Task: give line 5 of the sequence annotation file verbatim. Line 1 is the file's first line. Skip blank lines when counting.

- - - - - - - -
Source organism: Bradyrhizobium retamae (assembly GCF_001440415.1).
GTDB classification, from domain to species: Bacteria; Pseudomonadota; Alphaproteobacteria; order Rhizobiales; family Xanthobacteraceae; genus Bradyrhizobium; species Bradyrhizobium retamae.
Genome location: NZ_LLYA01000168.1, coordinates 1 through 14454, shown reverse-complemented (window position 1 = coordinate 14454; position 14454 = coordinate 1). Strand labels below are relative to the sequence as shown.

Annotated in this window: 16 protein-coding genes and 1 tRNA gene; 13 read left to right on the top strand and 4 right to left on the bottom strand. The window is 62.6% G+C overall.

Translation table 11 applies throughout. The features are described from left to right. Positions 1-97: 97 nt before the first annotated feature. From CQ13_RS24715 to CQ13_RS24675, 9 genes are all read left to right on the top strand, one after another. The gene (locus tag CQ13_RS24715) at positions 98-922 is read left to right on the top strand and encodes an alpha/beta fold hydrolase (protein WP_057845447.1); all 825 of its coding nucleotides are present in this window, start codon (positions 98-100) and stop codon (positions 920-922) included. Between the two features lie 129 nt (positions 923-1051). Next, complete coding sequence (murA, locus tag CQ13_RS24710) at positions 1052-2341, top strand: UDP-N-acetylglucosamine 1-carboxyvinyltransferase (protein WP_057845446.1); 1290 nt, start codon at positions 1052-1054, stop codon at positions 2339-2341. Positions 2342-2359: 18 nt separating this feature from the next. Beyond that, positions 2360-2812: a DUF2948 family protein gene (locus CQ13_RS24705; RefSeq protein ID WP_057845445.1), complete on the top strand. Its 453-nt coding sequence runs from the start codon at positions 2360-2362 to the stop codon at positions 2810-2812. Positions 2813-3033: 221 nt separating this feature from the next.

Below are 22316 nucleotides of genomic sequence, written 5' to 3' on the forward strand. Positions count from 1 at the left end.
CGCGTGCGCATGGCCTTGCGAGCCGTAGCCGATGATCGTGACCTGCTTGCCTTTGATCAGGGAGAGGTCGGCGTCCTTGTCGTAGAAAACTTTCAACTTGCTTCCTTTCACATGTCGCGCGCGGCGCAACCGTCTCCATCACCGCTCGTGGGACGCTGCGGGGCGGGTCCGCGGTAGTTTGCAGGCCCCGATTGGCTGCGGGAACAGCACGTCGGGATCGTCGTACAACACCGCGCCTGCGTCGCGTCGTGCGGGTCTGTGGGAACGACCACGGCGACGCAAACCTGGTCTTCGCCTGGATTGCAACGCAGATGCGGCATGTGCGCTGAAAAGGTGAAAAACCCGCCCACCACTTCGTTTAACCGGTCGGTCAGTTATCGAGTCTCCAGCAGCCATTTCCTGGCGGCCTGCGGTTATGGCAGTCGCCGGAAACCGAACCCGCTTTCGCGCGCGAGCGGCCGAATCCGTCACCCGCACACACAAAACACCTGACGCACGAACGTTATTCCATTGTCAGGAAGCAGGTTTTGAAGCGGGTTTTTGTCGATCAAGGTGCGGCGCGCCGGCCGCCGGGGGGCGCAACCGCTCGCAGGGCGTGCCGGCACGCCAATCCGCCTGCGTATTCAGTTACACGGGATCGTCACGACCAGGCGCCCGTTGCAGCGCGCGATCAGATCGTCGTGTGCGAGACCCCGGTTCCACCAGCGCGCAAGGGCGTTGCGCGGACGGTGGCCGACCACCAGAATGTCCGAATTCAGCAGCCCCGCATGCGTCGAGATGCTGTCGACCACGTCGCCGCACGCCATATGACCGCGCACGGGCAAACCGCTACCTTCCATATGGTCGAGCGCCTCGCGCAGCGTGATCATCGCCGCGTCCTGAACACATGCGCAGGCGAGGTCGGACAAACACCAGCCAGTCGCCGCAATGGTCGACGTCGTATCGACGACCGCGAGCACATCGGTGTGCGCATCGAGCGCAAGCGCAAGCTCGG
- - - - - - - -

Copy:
Translation table 11 applies throughout. The features are described from left to right. Positions 1-97: 97 nt before the first annotated feature. From CQ13_RS24715 to CQ13_RS24675, 9 genes are all read left to right on the top strand, one after another. The gene (locus tag CQ13_RS24715) at positions 98-922 is read left to right on the top strand and encodes an alpha/beta fold hydrolase (protein WP_057845447.1); all 825 of its coding nucleotides are present in this window, start codon (positions 98-100) and stop codon (positions 920-922) included. Between the two features lie 129 nt (positions 923-1051). Next, complete coding sequence (murA, locus tag CQ13_RS24710) at positions 1052-2341, top strand: UDP-N-acetylglucosamine 1-carboxyvinyltransferase (protein WP_057845446.1); 1290 nt, start codon at positions 1052-1054, stop codon at positions 2339-2341. Positions 2342-2359: 18 nt separating this feature from the next. Beyond that, positions 2360-2812: a DUF2948 family protein gene (locus CQ13_RS24705; RefSeq protein ID WP_057845445.1), complete on the top strand. Its 453-nt coding sequence runs from the start codon at positions 2360-2362 to the stop codon at positions 2810-2812. Positions 2813-3033: 221 nt separating this feature from the next.